From dating to dinner parties, wine is a nearly inescapable part of adulthood. Knowing just a little about one's own preferences can help make any number of social and dining experiences smoother and more enjoyable. That's what makes specialty wine retailers so important. But some Cleveland area shops go the extra mile by offering shoppers a place to sit and enjoy that purchase with a little something to eat.
Situated in a Broadview Heights strip mall, Cantine Bottle Shop (1100 West Royalton Rd., 440-877-9399, cantinebottleshop.com) strives for the Ohio City, industrial-chic aesthetic. The wine selection, housed on tall shelves arranged by style, country and region, is impressive. The high bar stools and loud rock soundtrack don't scream "wine bar," because Cantine isn't one in the classic sense. A full liquor license and a more-than-respectable beer selection make it more of a hopping suburban bar that happens to sell wine.
"There's no theme here," says manager Frank Kulman. "It's just cool. If you build something cool, people will come."
Grab a bottle and enjoy it with some nibbles from a nice selection of starters, sharable platters, and even some modest entrees. On Mondays, they even waive the corkage fee. Dine on some house-baked focaccia, spice-dusted calamari or a bowl of steamed mussels with crispy fries.
With its train station architectural motif, Olmsted Falls is one of the quainter small towns in Northeast Ohio. Just a short walk off the main drag, The Olde Wine Cellar Bistro and Bottle Shop (7932 Main St., 440-427-1222, oldewinecellar.com) eschews the dominant old-timey kitsch without losing the small-town charm or beautiful scenery.
Mike Jacobs, a lifetime Olmsted Falls resident, owned the shop for seven years when it was just a wine store. He sums up his corporate philosophy as "Just be nice," which is reflected in the Cellar's attentive service and your-neighbor's-cabin feel.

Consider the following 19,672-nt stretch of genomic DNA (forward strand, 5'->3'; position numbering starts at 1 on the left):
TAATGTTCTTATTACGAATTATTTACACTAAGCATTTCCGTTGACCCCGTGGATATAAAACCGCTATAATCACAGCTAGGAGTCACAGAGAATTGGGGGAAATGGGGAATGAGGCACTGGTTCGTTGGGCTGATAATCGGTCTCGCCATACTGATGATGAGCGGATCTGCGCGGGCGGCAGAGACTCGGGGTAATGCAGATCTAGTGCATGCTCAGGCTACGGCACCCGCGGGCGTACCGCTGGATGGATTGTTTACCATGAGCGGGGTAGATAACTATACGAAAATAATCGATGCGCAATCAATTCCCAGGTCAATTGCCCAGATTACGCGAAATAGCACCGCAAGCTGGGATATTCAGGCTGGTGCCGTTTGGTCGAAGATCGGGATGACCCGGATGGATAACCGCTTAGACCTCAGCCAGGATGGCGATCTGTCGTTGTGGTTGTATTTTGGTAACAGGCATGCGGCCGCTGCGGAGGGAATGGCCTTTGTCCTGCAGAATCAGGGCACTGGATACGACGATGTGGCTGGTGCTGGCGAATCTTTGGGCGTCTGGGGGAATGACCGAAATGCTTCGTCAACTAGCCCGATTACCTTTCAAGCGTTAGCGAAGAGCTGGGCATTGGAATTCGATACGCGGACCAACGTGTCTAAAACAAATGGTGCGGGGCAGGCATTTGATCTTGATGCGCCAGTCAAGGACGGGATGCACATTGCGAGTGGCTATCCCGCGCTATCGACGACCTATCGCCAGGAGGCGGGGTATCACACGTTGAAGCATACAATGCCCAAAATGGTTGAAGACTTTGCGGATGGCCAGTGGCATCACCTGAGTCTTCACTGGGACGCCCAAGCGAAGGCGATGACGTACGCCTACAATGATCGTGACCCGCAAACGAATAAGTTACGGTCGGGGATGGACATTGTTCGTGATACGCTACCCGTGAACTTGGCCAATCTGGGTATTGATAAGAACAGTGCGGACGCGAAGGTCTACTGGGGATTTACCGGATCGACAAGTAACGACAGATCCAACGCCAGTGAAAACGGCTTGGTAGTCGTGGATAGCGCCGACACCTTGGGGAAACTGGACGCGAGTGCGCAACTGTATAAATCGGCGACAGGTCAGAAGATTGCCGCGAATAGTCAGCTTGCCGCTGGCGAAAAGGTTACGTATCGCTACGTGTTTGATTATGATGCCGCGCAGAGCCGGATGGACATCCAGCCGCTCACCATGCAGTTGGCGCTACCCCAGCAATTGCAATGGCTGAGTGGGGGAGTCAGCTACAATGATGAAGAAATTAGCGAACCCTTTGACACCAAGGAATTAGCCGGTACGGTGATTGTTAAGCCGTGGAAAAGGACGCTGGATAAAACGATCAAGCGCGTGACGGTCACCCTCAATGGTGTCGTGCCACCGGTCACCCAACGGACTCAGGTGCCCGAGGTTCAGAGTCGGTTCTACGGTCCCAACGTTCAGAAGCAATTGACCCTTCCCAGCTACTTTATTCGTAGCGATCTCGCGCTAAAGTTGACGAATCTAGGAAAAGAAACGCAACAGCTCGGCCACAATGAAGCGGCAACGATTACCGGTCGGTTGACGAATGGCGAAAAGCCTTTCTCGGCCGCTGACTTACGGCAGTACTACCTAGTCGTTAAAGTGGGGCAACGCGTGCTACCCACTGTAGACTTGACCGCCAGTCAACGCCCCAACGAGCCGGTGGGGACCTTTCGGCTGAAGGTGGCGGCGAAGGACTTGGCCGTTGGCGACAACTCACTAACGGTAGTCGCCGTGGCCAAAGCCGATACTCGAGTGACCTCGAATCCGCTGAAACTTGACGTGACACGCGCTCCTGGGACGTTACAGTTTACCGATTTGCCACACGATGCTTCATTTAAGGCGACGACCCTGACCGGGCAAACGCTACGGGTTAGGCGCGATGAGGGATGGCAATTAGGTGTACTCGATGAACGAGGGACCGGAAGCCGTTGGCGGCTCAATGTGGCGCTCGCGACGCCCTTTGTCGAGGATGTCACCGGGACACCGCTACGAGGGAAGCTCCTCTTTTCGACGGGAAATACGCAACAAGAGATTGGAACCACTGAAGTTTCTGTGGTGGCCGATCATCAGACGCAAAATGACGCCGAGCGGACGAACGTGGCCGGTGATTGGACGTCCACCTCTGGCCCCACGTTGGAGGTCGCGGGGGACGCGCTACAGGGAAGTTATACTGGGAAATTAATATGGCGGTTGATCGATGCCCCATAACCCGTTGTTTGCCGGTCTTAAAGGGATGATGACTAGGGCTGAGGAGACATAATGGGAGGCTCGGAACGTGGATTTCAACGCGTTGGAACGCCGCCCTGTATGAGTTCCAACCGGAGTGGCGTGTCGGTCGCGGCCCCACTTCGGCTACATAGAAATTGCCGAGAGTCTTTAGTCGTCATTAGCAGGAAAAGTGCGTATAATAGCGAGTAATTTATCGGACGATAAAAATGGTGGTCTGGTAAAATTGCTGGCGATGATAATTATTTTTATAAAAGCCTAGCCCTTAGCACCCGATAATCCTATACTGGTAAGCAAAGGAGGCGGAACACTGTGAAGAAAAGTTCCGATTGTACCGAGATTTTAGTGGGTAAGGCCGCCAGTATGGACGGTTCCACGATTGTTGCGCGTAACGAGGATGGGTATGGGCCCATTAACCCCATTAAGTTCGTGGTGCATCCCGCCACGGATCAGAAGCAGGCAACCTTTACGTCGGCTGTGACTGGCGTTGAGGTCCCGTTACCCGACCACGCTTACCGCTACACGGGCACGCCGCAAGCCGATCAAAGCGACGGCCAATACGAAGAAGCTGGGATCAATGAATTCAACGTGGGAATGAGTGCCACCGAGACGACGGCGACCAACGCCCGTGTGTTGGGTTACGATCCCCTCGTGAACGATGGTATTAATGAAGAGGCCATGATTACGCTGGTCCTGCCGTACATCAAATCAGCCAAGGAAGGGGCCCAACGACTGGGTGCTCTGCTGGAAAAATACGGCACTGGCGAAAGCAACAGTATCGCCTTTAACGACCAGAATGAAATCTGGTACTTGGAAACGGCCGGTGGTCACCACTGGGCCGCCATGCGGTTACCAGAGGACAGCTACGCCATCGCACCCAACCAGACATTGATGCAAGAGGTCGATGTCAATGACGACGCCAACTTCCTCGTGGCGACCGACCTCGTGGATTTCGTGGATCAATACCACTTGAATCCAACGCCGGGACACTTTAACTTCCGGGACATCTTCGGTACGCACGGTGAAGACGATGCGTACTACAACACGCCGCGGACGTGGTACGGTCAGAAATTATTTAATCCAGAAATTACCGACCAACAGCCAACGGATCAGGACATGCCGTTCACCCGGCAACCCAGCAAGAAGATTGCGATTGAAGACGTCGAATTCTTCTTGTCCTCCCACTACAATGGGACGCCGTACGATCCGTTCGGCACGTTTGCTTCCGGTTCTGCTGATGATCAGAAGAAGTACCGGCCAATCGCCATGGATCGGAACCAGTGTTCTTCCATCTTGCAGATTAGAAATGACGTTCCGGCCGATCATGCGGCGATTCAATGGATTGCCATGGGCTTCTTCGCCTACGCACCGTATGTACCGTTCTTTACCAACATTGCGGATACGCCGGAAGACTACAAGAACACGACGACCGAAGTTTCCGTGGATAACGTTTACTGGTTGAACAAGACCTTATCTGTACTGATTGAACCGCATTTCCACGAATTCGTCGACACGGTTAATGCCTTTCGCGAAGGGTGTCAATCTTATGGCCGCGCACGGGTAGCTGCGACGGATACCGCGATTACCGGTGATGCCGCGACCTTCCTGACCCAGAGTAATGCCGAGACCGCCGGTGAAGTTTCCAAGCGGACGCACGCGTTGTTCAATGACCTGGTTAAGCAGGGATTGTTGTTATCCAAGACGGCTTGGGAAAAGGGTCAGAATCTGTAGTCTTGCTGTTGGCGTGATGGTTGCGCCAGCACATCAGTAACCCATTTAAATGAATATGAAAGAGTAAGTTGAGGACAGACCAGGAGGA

Last September, the Cellar moved down the road to its current, larger digs. The most significant part of the move was the addition of a kitchen, which is headed by young chef (and pro snowboarder) George Gazdick. At 26, the chef already has earned acclaim as a consulting chef at Nora in Little Italy. At the Cellar, he's able to fully spread his wings with dishes like baby lamb ribs over caramelized purple cabbage or the obscenely addictive Brussels sprouts.
"I like having control over a dish," says Gazdick. "It's why I'm working out here and not with 400 people downtown."
But you don't have to go all the way to the outer 'burbs for a great wine retailer experience. The Wine Spot in Cleveland Heights (2271 Lee Rd., 216-342-3623, thewinespotonline.com) strikes a nice compromise between the loud now-ness of Cantine and the down-home feel of The Olde Cellar. "It's a good place to go if you're not looking for a sports bar," says Elan Hoenig, the bar's events director. They pride themselves on being an approachable venue for the wine-curious of all (legal) ages: "We like to take the mystery out of wine."
Just down the street from the Cedar Lee Theatre, the Wine Spot presents a fresh, minimalistic space that keeps the focus on its bottle selection. Like Cantine, the Spot has a full liquor license, but its wine selection will appeal to true aficionados. Near weekly wine tastings offer deep dives into various regions.
While the food leans more toward traditional "wine bar" offerings like olives and nuts, meat and cheese boards, and other finger foods, the fare pairs splendidly with the by-the-glass pours or bottles.
Out west, in Detroit Shoreway, Banter (7320 Detroit Rd., 216-801-0305, bantercleveland.com) offers a curated selection of wines by the bottle, including chilled whites, bubbles and rose. Sure, you can pay for those bottles and run, but consider grabbing a seat, pulling that cork, and enjoying that bottle alongside a heaping platter of poutine.